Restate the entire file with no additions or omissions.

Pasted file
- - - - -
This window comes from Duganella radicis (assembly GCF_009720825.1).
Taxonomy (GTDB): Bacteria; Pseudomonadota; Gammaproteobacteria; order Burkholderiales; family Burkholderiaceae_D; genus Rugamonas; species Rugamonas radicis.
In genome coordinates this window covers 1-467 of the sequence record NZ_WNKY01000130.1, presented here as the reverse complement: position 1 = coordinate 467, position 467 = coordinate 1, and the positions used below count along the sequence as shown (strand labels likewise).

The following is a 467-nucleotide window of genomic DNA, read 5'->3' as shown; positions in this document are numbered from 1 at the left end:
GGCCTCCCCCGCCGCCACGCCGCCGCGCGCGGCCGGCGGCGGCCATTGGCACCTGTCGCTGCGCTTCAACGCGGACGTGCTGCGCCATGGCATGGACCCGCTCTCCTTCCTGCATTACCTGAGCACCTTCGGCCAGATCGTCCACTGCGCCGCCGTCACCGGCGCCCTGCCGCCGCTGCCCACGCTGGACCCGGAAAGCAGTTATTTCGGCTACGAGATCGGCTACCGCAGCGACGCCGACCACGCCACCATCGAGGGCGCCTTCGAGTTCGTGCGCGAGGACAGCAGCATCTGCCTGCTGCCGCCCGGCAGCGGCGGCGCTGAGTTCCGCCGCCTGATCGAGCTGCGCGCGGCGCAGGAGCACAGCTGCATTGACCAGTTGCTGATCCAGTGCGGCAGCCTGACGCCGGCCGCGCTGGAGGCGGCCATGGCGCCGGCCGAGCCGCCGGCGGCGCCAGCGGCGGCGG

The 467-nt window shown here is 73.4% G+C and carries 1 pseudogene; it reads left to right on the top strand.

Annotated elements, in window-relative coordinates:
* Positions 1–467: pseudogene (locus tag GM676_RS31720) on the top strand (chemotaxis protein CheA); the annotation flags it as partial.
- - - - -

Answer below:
This window comes from Duganella radicis (assembly GCF_009720825.1).
Taxonomy (GTDB): Bacteria; Pseudomonadota; Gammaproteobacteria; order Burkholderiales; family Burkholderiaceae_D; genus Rugamonas; species Rugamonas radicis.
In genome coordinates this window covers 1-467 of the sequence record NZ_WNKY01000130.1, presented here as the reverse complement: position 1 = coordinate 467, position 467 = coordinate 1, and the positions used below count along the sequence as shown (strand labels likewise).

The following is a 467-nucleotide window of genomic DNA, read 5'->3' as shown; positions in this document are numbered from 1 at the left end:
GGCCTCCCCCGCCGCCACGCCGCCGCGCGCGGCCGGCGGCGGCCATTGGCACCTGTCGCTGCGCTTCAACGCGGACGTGCTGCGCCATGGCATGGACCCGCTCTCCTTCCTGCATTACCTGAGCACCTTCGGCCAGATCGTCCACTGCGCCGCCGTCACCGGCGCCCTGCCGCCGCTGCCCACGCTGGACCCGGAAAGCAGTTATTTCGGCTACGAGATCGGCTACCGCAGCGACGCCGACCACGCCACCATCGAGGGCGCCTTCGAGTTCGTGCGCGAGGACAGCAGCATCTGCCTGCTGCCGCCCGGCAGCGGCGGCGCTGAGTTCCGCCGCCTGATCGAGCTGCGCGCGGCGCAGGAGCACAGCTGCATTGACCAGTTGCTGATCCAGTGCGGCAGCCTGACGCCGGCCGCGCTGGAGGCGGCCATGGCGCCGGCCGAGCCGCCGGCGGCGCCAGCGGCGGCGG

The 467-nt window shown here is 73.4% G+C and carries 1 pseudogene; it reads left to right on the top strand.

Annotated elements, in window-relative coordinates:
* Positions 1–467: pseudogene (locus tag GM676_RS31720) on the top strand (chemotaxis protein CheA); the annotation flags it as partial.